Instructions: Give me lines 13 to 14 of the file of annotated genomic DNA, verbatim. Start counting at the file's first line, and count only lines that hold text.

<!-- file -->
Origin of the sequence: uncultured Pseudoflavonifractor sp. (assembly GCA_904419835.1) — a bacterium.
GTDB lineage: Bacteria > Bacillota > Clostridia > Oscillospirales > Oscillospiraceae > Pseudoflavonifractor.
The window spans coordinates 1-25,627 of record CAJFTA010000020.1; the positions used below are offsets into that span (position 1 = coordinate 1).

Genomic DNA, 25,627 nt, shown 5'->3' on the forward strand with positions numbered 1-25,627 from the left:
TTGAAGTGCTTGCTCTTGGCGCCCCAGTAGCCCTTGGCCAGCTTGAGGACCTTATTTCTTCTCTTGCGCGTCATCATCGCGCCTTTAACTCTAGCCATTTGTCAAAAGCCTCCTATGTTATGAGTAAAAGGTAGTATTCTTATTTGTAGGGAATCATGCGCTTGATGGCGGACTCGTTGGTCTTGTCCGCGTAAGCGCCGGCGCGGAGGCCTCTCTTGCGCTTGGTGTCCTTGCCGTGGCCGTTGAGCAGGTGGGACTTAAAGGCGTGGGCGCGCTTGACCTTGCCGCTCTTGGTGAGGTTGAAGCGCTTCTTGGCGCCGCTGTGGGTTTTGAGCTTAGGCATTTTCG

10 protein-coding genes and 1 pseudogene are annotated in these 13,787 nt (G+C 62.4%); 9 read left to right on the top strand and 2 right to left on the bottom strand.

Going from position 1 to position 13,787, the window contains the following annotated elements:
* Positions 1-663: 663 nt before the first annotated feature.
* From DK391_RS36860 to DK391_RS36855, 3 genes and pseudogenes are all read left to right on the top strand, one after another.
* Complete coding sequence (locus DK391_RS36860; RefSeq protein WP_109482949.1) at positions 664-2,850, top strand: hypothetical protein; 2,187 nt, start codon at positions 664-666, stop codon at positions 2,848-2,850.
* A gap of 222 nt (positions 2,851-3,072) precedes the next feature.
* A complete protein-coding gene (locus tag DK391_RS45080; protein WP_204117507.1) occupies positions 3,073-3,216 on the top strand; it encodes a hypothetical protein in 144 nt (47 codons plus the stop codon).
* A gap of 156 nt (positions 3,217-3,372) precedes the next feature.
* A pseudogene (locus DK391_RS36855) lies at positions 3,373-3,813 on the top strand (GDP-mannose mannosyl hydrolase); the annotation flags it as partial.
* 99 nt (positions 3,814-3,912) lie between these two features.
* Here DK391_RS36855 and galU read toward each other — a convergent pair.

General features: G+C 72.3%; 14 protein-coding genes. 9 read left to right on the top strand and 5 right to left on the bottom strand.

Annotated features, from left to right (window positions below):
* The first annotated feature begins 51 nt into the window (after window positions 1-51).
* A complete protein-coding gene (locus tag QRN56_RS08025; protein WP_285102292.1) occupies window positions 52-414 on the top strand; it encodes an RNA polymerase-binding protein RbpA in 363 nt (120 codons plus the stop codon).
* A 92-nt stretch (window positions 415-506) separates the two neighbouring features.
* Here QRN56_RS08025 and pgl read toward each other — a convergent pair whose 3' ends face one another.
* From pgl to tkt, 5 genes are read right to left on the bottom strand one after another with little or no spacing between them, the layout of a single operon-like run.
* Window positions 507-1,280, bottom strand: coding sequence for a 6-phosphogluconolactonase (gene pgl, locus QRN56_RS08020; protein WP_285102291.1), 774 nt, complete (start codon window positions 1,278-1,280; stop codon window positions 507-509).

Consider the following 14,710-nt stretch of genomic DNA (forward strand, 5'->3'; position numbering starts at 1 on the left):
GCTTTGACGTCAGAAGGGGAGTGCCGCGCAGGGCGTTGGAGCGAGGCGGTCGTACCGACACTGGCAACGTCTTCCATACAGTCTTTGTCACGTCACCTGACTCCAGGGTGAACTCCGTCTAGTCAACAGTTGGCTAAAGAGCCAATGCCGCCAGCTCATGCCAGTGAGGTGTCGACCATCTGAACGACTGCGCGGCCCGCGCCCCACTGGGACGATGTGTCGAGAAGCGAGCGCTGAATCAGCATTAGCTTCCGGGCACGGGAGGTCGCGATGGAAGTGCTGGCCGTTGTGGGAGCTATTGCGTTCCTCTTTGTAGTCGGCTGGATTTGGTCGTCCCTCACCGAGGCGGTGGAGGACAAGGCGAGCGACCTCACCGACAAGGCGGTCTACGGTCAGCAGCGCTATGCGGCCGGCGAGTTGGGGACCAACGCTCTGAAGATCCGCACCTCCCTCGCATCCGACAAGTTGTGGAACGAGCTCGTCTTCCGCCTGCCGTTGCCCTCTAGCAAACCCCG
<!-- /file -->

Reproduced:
* A gap of 156 nt (positions 3,217-3,372) precedes the next feature.
* A pseudogene (locus DK391_RS36855) lies at positions 3,373-3,813 on the top strand (GDP-mannose mannosyl hydrolase); the annotation flags it as partial.